@ Donny: After I posted that first mix draft on Saturday morning I listened to it while riding in the car and definitely noticed some stuff. I heard some bad mid-range clashing and it turned out to be my vocal and rhythm guitar that were the issue. I also noticed that my vocal was getting buried at the beginning and a few other spots. After reading your response on Monday I worked on the things you mentioned. I mostly worked on the lead vocal(particularly the harsh awful sibulance) and the bass guitar. I also had a chance to listen to the mix on a few other speakers at my church. I used a reference track with a vocal that sounded great to me to try and get some more depth and body on the lead vox. The HPF I had on the vocal was really taking a lot of low end warmth out of it so adjusted that. I tweaked the reverb to the parameters you suggested, but it was a little difficult. The reverb you hear on my vocal is actually inserted on the master bus, so since it's affecting everything in the mix I didn't want to change it too much and lose the sound I had before. I liked the way the reverb affected the instruments so I made a compromise with how much adjusting I would do. I tweaked the lead vox a lot. A friend of mine let me borrow the mic I mentioned to test it out. He does a lot of live mixing and liked using it for vocals, so he recommended it to me. I'm planning on buying a mic soon but I'm on a tight budget(part of the reason he suggested that mic). I liked the way it sounded on my acoustic guitar, but I had to adjust the lead vox WAY too much to get a sound I liked. I'm looking for a mic that I can use on a wide variety of different things for a low price, but I probably won't be spending my money on that one. I'm interested in treating my room but it will probably be a good while before I get to that step.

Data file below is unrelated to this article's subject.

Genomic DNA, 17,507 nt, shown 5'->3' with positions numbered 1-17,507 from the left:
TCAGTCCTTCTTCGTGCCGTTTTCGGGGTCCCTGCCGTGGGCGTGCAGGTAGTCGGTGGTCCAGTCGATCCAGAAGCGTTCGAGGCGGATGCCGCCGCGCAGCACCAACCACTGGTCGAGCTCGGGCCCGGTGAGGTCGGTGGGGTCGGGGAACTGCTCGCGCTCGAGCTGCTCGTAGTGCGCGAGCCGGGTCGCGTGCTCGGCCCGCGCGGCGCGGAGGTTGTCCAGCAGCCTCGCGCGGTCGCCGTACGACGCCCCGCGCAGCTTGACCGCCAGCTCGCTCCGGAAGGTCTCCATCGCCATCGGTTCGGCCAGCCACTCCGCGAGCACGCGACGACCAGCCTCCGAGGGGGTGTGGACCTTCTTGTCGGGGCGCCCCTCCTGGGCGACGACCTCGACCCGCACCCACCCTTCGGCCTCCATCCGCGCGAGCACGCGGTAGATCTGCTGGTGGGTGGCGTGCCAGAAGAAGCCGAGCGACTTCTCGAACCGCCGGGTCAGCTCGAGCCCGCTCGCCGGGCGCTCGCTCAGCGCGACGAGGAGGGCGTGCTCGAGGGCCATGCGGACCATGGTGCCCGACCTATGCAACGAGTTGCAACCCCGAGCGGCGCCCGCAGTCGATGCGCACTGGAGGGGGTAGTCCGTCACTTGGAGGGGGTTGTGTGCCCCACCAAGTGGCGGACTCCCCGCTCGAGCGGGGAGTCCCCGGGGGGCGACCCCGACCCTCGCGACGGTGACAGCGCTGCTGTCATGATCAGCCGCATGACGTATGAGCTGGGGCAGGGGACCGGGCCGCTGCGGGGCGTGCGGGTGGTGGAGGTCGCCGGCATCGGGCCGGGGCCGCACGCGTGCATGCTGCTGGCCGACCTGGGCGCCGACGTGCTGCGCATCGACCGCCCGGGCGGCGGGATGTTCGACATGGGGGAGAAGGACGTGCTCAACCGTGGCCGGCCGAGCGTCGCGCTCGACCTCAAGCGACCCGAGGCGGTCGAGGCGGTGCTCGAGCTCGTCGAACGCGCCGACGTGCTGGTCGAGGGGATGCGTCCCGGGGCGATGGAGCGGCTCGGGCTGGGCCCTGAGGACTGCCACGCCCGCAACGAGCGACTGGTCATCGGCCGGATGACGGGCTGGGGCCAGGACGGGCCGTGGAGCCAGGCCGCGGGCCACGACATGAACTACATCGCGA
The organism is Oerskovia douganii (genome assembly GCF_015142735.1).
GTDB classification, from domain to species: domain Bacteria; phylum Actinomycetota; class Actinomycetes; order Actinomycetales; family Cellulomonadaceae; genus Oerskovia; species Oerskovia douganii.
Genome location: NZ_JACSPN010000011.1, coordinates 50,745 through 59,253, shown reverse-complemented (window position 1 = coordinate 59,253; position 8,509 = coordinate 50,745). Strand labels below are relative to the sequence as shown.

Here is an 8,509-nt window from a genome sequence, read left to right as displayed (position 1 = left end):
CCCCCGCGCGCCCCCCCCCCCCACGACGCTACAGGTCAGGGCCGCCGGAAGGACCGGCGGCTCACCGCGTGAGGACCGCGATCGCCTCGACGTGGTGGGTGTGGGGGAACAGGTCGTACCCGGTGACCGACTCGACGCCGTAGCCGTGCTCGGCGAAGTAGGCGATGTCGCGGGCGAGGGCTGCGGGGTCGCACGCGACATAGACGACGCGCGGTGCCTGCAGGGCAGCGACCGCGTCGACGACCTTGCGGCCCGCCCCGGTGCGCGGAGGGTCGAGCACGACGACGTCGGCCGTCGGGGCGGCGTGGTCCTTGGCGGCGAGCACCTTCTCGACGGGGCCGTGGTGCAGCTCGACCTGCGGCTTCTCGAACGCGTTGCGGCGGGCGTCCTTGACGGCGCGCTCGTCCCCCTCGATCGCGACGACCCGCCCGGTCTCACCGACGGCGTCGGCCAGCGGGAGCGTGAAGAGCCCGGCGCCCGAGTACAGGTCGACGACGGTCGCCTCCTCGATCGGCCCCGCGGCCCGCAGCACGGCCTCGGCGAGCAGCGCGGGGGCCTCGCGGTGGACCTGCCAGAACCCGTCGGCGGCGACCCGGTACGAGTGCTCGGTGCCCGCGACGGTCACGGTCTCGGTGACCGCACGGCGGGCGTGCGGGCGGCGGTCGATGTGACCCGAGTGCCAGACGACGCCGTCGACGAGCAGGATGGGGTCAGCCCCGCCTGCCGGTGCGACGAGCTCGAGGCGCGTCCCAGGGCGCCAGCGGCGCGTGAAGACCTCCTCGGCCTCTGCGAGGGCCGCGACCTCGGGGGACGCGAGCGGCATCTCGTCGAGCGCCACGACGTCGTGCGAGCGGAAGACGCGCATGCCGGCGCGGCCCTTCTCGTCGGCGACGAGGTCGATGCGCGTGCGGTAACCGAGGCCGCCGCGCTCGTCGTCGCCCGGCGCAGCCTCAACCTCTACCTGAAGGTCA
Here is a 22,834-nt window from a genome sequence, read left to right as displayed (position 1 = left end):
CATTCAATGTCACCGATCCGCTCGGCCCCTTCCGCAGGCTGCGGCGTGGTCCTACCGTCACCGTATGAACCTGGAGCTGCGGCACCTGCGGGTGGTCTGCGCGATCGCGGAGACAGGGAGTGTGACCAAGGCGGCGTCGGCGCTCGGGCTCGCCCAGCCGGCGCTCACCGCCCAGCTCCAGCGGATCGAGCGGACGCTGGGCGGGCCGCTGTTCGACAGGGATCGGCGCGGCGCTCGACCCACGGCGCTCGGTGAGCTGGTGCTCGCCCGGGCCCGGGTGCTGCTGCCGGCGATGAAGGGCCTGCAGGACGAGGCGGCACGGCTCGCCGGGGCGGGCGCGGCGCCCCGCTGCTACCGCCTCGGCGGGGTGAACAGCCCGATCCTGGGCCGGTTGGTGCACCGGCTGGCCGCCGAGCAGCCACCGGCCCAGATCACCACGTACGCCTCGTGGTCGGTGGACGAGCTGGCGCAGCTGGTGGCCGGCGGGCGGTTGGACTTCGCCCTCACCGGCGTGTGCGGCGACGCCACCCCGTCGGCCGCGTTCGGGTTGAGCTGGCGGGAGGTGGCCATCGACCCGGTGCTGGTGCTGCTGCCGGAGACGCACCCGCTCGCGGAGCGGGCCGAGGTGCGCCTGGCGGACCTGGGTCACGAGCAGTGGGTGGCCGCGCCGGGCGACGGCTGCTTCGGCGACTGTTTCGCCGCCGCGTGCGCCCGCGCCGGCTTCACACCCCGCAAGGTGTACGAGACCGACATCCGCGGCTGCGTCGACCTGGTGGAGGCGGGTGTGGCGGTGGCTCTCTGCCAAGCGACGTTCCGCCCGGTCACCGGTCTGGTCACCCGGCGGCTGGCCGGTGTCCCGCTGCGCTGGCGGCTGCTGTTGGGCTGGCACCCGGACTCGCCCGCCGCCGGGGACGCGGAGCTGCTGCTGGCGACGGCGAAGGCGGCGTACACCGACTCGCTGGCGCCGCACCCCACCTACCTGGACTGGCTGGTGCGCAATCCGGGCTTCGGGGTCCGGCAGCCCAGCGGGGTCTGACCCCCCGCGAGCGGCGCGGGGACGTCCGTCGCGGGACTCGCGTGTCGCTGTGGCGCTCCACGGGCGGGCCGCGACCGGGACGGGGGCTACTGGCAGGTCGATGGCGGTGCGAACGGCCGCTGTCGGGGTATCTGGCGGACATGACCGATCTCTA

@ DogsoverLava: I took your advice on the track sounding a little "dead". Because I wasn't using mics for my pianos and strings I took a listen and decided to add some more "room" to the mix. It may sound a little odd but I placed a mic a good distance back from my speakers and recorded the sound of the string parts coming out of my speakers. I walked around the room a little bit in between the speakers and made some slight fret sliding sounds with a nylon acoustic guitar at certain times. I also recorded the drums from my speakers at the very last few measures of the song. I then EQ'd the track, did a little noise removal, and then added some reverb. Sometimes air or hiss isn't bad. Without it you sometimes get the impression everything was made with vsts, which is what I don't want here. I'd like it to have more energy than that.
    @ CrazyLuke: Thanks so much for the compliment! This is actually for an Easter drama going on at my church this Sunday. I'm the go-to-guy when the directors need music for a drama. I spend a lot of my studio time on these productions, but hopefully I'll have the time to finish up one of my original projects soon and post them here. Either way I enjoy working on this stuff! :) All Glory to God for giving us cool musical gifts! :)
    So, anyway, I think the mix sounds a lot better now, but you all can be the judge of that. ;) Thanks again for your help! Here's the new mix:


    Attached Files:

  8. Jeremy Dean

    Jeremy Dean Active Member

    Hey guys, here's another revision of the mix, sorry. I realized when played alongside professional mixes mine was a little dull sounding. If anyone's still interested, here's what I think is the final mix:


    Attached Files: